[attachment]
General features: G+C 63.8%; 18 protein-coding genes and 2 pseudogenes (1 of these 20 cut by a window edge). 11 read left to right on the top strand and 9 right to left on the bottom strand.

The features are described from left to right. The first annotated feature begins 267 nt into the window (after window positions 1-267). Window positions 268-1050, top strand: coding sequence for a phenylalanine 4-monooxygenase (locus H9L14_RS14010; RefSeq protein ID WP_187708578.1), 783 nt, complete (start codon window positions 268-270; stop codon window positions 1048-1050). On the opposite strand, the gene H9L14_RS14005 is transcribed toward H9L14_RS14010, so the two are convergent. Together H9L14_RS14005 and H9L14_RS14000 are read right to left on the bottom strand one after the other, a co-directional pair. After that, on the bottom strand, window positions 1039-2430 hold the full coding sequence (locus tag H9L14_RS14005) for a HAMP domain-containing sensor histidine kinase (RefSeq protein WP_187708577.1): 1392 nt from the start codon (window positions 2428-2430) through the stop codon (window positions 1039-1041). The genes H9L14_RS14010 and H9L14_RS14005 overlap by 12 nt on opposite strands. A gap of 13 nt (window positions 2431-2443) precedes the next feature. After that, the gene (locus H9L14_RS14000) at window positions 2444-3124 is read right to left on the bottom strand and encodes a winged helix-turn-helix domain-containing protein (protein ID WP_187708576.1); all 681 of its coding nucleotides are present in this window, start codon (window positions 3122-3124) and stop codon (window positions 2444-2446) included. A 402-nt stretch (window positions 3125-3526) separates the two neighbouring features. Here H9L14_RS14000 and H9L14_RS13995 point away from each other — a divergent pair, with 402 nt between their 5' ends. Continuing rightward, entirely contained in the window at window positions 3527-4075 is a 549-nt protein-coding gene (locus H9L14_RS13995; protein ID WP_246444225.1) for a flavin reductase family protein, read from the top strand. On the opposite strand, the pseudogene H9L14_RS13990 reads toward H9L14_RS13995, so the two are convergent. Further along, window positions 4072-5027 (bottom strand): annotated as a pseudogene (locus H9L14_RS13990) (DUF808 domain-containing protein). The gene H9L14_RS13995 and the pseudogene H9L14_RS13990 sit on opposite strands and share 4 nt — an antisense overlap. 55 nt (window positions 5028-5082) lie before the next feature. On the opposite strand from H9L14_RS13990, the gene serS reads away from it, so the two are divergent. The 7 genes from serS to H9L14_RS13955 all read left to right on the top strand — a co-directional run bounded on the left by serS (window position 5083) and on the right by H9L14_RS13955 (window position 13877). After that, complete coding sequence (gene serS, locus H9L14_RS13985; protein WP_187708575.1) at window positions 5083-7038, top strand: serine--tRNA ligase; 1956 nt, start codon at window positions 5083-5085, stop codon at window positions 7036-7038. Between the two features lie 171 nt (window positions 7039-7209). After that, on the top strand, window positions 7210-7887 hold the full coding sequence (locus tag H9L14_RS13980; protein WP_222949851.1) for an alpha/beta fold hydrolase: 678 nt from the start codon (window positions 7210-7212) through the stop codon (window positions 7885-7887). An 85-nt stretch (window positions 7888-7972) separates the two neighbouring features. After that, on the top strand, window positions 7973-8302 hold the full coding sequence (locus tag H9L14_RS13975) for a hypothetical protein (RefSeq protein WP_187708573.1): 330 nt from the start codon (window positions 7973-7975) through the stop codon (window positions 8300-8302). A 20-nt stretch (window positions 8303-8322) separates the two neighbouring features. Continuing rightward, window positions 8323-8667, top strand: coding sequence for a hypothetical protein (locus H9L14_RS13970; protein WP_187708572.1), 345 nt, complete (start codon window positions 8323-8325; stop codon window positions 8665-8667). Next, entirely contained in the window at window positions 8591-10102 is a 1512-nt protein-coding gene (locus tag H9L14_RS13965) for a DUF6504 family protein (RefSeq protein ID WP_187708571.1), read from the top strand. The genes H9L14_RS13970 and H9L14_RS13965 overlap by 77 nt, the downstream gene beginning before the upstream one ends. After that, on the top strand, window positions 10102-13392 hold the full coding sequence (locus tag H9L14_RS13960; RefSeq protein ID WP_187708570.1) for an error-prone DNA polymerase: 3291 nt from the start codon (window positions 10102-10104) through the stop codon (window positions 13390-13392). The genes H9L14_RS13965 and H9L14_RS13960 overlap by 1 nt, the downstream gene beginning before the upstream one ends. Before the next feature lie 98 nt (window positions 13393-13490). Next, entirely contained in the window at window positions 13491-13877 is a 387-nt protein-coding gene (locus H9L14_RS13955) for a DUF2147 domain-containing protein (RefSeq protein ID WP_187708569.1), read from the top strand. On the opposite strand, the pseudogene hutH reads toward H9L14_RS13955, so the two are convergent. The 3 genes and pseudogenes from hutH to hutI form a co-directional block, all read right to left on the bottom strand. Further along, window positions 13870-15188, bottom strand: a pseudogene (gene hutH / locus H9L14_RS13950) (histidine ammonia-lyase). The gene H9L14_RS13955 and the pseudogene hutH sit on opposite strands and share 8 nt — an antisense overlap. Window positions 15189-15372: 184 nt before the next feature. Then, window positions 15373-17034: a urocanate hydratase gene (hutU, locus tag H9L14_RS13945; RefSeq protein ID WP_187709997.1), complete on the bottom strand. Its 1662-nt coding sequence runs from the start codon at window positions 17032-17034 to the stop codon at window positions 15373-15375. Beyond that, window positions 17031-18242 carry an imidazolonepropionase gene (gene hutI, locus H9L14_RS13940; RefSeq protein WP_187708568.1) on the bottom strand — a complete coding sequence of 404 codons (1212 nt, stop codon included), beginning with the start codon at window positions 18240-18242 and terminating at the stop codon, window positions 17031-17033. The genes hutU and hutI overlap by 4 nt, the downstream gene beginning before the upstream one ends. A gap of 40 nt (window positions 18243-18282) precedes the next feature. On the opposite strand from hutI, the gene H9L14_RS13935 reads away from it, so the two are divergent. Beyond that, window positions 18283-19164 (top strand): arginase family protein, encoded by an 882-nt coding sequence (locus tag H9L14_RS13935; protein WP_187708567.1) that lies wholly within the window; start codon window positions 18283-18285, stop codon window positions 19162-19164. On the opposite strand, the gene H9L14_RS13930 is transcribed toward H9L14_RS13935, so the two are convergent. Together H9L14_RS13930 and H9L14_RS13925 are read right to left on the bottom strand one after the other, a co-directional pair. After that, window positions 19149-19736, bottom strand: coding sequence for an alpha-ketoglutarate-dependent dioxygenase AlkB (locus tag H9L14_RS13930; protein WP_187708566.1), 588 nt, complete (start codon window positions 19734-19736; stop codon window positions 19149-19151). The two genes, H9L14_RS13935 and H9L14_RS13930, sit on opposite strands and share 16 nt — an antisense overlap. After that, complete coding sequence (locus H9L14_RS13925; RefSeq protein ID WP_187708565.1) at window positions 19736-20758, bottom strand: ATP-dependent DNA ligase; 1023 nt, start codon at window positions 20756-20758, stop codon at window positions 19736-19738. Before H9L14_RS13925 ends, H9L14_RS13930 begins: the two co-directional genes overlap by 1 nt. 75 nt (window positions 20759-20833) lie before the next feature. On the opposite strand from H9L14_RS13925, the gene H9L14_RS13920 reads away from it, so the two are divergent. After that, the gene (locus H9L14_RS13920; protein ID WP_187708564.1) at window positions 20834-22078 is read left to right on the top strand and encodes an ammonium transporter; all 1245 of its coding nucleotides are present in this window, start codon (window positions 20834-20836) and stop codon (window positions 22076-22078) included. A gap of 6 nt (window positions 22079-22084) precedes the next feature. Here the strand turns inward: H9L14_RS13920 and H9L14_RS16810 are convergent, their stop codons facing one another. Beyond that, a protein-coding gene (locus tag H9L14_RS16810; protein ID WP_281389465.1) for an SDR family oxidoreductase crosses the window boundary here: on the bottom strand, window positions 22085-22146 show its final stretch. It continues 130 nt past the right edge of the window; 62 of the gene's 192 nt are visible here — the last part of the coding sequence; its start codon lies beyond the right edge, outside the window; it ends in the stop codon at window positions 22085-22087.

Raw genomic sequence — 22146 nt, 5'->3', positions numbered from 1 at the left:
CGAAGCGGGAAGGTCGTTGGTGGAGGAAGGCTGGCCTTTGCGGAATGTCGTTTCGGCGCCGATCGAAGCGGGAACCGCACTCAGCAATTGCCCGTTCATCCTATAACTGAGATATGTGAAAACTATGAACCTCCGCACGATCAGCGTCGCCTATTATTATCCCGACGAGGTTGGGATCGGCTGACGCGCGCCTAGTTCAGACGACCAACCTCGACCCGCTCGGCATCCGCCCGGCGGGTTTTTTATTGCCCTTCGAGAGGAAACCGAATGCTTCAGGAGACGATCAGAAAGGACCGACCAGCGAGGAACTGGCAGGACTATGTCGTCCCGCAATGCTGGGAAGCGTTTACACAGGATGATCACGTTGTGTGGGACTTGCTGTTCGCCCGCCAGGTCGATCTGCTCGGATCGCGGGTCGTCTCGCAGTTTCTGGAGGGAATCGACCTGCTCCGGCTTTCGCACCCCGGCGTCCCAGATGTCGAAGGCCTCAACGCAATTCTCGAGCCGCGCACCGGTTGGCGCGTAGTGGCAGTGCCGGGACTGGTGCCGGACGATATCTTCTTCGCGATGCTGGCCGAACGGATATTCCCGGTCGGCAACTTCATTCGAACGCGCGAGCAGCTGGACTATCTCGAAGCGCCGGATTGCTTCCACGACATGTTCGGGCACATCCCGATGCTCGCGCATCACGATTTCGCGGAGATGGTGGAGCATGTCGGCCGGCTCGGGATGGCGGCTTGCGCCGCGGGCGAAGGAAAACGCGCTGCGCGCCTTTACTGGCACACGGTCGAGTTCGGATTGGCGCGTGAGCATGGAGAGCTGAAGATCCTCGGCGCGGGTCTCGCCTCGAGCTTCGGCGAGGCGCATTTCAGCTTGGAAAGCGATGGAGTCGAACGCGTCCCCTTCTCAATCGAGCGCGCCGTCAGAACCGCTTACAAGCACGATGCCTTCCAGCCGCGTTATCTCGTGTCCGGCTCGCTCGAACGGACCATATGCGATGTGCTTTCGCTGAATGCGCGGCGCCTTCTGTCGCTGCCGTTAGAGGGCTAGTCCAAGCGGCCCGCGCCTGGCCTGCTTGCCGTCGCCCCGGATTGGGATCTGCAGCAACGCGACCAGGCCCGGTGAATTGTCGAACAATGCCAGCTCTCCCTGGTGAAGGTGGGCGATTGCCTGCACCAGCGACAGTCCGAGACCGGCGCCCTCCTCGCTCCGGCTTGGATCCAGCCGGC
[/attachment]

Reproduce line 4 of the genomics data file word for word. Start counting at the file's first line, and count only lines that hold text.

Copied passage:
CGAAGCGGGAAGGTCGTTGGTGGAGGAAGGCTGGCCTTTGCGGAATGTCGTTTCGGCGCCGATCGAAGCGGGAACCGCACTCAGCAATTGCCCGTTCATCCTATAACTGAGATATGTGAAAACTATGAACCTCCGCACGATCAGCGTCGCCTATTATTATCCCGACGAGGTTGGGATCGGCTGACGCGCGCCTAGTTCAGACGACCAACCTCGACCCGCTCGGCATCCGCCCGGCGGGTTTTTTATTGCCCTTCGAGAGGAAACCGAATGCTTCAGGAGACGATCAGAAAGGACCGACCAGCGAGGAACTGGCAGGACTATGTCGTCCCGCAATGCTGGGAAGCGTTTACACAGGATGATCACGTTGTGTGGGACTTGCTGTTCGCCCGCCAGGTCGATCTGCTCGGATCGCGGGTCGTCTCGCAGTTTCTGGAGGGAATCGACCTGCTCCGGCTTTCGCACCCCGGCGTCCCAGATGTCGAAGGCCTCAACGCAATTCTCGAGCCGCGCACCGGTTGGCGCGTAGTGGCAGTGCCGGGACTGGTGCCGGACGATATCTTCTTCGCGATGCTGGCCGAACGGATATTCCCGGTCGGCAACTTCATTCGAACGCGCGAGCAGCTGGACTATCTCGAAGCGCCGGATTGCTTCCACGACATGTTCGGGCACATCCCGATGCTCGCGCATCACGATTTCGCGGAGATGGTGGAGCATGTCGGCCGGCTCGGGATGGCGGCTTGCGCCGCGGGCGAAGGAAAACGCGCTGCGCGCCTTTACTGGCACACGGTCGAGTTCGGATTGGCGCGTGAGCATGGAGAGCTGAAGATCCTCGGCGCGGGTCTCGCCTCGAGCTTCGGCGAGGCGCATTTCAGCTTGGAAAGCGATGGAGTCGAACGCGTCCCCTTCTCAATCGAGCGCGCCGTCAGAACCGCTTACAAGCACGATGCCTTCCAGCCGCGTTATCTCGTGTCCGGCTCGCTCGAACGGACCATATGCGATGTGCTTTCGCTGAATGCGCGGCGCCTTCTGTCGCTGCCGTTAGAGGGCTAGTCCAAGCGGCCCGCGCCTGGCCTGCTTGCCGTCGCCCCGGATTGGGATCTGCAGCAACGCGACCAGGCCCGGTGAATTGTCGAACAATGCCAGCTCTCCCTGGTGAAGGTGGGCGATTGCCTGCACCAGCGACAGTCCGAGACCGGCGCCCTCCTCGCTCCGGCTTGGATCCAGCCGGC